Remember those mornings when you crave for a bowl of cereal? My favorite is Wheat Chex. You reach for the cereal, pour it in the bowl – only to have 3 pieces of cereal come out!
It’s disappointing. It’s frustrating. It leaves a bad taste in your mouth.
Building an information rich web site takes a lot of time and energy. But the rewards can be immense. Over time you’ll find that your web site (and your company) will become known as a resource. The next logical progression, if you work at it is that a) customers will want to purchase their goods and services from you – you ARE the expert right? Then the press will call you asking you for your insight and opinion on various topics – free press.
A great tool to use for easily updating your web site with journal like information is a blog. A blog is one of the best tools you can use for continuously updated information. Items you post to your web site are automatically tagged with a date, time and the name of the user who posted it. Your blogging tool will also archive your blogs for you automatically. More on this later.
As I tell the audiences at my seminars, you web site only has to be secure as the information it stores.
If you’re web site is going to be storing credit card numbers, personal information, customer lists and etc – you should invest in the security of your web site, commiserate with the value of that data and your business.
Businesses running a $50,000 a year web site, should not go into debt and purchase, a $75,000 per year security solution.
If your web server is connected to your corporate network(s), the security of your web site is even that more important. If a hacker can get access to your web server, it’s only a matter of time before they can find a way through it to a computer on your network. It’s best to ensure your web site is NOT connected to your computer network.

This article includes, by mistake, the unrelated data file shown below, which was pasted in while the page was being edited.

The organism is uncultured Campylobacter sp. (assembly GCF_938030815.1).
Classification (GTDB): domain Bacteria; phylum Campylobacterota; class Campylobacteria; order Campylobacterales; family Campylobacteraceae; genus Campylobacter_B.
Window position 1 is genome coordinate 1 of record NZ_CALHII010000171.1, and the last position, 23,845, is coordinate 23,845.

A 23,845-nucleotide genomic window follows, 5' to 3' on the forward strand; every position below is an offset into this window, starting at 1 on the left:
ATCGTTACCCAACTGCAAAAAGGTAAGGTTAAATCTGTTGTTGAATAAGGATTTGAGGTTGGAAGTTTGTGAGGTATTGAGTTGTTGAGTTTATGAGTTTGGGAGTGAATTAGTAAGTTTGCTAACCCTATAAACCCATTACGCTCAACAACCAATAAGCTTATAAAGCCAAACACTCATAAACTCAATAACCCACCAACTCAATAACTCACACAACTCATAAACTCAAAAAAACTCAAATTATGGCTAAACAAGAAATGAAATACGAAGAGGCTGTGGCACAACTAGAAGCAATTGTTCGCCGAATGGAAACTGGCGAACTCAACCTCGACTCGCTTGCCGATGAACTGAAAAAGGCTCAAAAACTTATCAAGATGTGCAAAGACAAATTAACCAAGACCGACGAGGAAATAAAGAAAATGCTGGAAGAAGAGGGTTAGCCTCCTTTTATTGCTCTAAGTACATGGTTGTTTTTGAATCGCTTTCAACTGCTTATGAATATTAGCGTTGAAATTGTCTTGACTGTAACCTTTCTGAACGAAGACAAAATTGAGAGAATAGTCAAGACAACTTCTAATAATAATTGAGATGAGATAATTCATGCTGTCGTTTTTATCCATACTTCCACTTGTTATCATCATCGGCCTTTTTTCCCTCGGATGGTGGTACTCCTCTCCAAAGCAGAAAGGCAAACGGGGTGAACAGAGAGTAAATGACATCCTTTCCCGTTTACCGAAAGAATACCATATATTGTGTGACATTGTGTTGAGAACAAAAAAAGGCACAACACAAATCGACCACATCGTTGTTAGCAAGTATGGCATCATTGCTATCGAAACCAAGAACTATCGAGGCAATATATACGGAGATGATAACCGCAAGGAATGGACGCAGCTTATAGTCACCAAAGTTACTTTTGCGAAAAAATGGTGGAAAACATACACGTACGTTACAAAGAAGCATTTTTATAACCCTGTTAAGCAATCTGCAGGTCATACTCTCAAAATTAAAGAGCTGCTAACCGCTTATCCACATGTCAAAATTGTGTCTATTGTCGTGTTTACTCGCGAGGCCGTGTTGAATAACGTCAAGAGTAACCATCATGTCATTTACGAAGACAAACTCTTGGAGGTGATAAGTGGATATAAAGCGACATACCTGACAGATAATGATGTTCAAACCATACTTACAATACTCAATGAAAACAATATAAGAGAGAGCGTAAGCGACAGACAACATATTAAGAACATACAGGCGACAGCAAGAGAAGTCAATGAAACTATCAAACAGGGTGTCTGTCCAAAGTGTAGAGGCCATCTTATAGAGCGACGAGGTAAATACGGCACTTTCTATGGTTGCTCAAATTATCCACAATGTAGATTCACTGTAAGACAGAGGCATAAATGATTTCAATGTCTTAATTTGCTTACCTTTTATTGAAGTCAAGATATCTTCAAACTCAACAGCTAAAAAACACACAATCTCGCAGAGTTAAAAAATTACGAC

However, YOU are ultimately responsible for your own web sites security. Remember, if you install a script, put up a database or some other web application and it has security holes (even one) there’s nothing your web host or e-commerce provider can do about it.
Easy customer contact
One of the most frustrating experiences in visiting a web site is not being able to communicate with the web site owners (be it sales, customer service, or etc) about a question (or comment) you have.
Successful vendors such as PC Mall, CDW, Amazon.com and many others have clearly labeled “contact points” on their web sites. Some have an 800 number clearly displayed on every page of their web site. Some encourage you to email them or use a web form. But either way – a contact method is provided.
Analyze your own web site – what image are you portraying.
Do you solicit a customer’s business online, only to slap them in the face by not making contact information clearly visible or making it not available at all?